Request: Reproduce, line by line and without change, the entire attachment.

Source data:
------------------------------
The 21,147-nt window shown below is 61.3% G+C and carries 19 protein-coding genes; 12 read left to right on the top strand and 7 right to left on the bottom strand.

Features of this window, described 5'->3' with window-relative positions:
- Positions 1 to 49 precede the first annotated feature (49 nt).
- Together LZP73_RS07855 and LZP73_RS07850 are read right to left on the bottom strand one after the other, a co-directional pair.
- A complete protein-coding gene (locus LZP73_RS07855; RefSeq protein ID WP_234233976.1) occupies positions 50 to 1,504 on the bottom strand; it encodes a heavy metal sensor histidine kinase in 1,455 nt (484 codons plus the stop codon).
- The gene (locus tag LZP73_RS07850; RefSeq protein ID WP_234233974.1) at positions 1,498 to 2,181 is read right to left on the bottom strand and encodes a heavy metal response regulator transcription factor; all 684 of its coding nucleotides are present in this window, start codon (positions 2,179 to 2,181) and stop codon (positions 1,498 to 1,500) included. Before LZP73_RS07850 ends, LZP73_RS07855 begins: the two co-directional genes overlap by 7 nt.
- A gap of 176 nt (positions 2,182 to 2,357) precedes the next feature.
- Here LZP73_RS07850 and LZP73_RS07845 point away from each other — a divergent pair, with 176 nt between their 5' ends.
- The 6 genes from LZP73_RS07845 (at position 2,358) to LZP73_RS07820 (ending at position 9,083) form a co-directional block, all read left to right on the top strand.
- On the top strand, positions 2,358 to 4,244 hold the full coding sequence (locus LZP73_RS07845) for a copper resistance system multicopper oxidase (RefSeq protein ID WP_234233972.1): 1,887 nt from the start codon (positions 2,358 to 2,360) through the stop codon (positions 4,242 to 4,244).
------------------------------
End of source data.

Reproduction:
The 21,147-nt window shown below is 61.3% G+C and carries 19 protein-coding genes; 12 read left to right on the top strand and 7 right to left on the bottom strand.

Features of this window, described 5'->3' with window-relative positions:
- Positions 1 to 49 precede the first annotated feature (49 nt).
- Together LZP73_RS07855 and LZP73_RS07850 are read right to left on the bottom strand one after the other, a co-directional pair.
- A complete protein-coding gene (locus LZP73_RS07855; RefSeq protein ID WP_234233976.1) occupies positions 50 to 1,504 on the bottom strand; it encodes a heavy metal sensor histidine kinase in 1,455 nt (484 codons plus the stop codon).
- The gene (locus tag LZP73_RS07850; RefSeq protein ID WP_234233974.1) at positions 1,498 to 2,181 is read right to left on the bottom strand and encodes a heavy metal response regulator transcription factor; all 684 of its coding nucleotides are present in this window, start codon (positions 2,179 to 2,181) and stop codon (positions 1,498 to 1,500) included. Before LZP73_RS07850 ends, LZP73_RS07855 begins: the two co-directional genes overlap by 7 nt.
- A gap of 176 nt (positions 2,182 to 2,357) precedes the next feature.
- Here LZP73_RS07850 and LZP73_RS07845 point away from each other — a divergent pair, with 176 nt between their 5' ends.
- The 6 genes from LZP73_RS07845 (at position 2,358) to LZP73_RS07820 (ending at position 9,083) form a co-directional block, all read left to right on the top strand.
- On the top strand, positions 2,358 to 4,244 hold the full coding sequence (locus LZP73_RS07845) for a copper resistance system multicopper oxidase (RefSeq protein ID WP_234233972.1): 1,887 nt from the start codon (positions 2,358 to 2,360) through the stop codon (positions 4,242 to 4,244).